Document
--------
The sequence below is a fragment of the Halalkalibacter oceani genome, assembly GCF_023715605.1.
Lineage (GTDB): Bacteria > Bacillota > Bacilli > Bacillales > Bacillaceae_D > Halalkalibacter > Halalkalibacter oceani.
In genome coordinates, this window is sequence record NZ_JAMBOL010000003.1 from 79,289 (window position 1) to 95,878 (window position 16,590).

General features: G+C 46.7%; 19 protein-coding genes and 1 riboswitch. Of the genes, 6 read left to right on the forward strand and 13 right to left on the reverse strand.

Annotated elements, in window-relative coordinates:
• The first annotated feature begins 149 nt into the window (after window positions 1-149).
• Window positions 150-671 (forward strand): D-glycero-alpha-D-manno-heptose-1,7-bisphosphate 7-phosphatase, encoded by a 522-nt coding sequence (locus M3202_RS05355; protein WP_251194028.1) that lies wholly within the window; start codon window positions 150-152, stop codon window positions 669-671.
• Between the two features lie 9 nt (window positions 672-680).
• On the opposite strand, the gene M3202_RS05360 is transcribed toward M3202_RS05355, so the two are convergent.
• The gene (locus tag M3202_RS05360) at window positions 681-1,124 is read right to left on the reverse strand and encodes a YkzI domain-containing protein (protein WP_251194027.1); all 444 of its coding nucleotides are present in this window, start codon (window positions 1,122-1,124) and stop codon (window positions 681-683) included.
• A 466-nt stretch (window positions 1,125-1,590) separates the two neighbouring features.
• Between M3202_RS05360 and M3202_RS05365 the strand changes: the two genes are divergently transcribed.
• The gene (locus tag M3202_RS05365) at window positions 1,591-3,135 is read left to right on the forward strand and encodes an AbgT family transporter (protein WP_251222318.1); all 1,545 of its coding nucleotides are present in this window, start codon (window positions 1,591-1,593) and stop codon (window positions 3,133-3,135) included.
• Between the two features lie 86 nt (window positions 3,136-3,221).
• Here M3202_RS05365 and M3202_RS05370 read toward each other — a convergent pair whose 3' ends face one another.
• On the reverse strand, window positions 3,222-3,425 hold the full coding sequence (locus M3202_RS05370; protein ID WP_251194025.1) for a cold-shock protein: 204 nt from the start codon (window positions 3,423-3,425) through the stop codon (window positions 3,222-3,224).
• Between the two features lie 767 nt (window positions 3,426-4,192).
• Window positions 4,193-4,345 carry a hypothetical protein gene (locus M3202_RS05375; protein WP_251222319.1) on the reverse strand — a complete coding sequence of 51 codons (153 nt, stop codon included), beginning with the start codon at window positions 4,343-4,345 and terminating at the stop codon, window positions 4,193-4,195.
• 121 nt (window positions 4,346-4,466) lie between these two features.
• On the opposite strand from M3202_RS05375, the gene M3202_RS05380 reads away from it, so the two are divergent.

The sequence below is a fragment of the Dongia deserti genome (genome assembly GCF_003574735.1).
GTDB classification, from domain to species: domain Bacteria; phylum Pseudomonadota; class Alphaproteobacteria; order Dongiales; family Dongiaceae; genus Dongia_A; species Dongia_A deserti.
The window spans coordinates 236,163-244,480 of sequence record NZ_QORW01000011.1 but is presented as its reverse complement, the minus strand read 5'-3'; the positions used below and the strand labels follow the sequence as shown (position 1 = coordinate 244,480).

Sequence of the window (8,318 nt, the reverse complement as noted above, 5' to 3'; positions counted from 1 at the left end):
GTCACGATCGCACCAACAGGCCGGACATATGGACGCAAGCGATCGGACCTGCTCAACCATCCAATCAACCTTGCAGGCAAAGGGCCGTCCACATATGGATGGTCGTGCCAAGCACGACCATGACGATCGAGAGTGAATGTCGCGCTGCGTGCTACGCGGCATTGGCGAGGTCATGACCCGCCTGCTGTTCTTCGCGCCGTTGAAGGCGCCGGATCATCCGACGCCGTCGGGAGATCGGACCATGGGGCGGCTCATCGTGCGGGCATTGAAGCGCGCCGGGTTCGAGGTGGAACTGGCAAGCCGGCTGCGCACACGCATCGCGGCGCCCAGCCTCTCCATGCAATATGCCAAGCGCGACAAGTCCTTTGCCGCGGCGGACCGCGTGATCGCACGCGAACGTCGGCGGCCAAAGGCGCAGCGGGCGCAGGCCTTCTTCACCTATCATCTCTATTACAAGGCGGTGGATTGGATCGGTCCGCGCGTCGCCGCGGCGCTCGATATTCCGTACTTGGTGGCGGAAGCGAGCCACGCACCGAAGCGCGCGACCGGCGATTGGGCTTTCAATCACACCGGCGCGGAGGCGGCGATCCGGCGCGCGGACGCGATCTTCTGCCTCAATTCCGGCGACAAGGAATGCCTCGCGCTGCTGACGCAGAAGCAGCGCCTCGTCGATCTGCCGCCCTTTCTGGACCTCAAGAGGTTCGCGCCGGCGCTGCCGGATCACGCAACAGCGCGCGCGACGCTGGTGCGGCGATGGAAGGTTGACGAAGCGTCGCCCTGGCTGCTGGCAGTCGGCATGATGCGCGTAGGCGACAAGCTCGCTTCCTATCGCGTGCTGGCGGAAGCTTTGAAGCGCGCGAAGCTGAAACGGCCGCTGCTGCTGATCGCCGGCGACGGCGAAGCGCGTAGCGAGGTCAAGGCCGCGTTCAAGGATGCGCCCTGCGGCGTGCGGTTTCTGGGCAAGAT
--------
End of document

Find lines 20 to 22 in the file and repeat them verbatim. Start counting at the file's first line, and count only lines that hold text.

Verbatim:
• On the opposite strand from M3202_RS05375, the gene M3202_RS05380 reads away from it, so the two are divergent.

The sequence below is a fragment of the Dongia deserti genome (genome assembly GCF_003574735.1).
GTDB classification, from domain to species: domain Bacteria; phylum Pseudomonadota; class Alphaproteobacteria; order Dongiales; family Dongiaceae; genus Dongia_A; species Dongia_A deserti.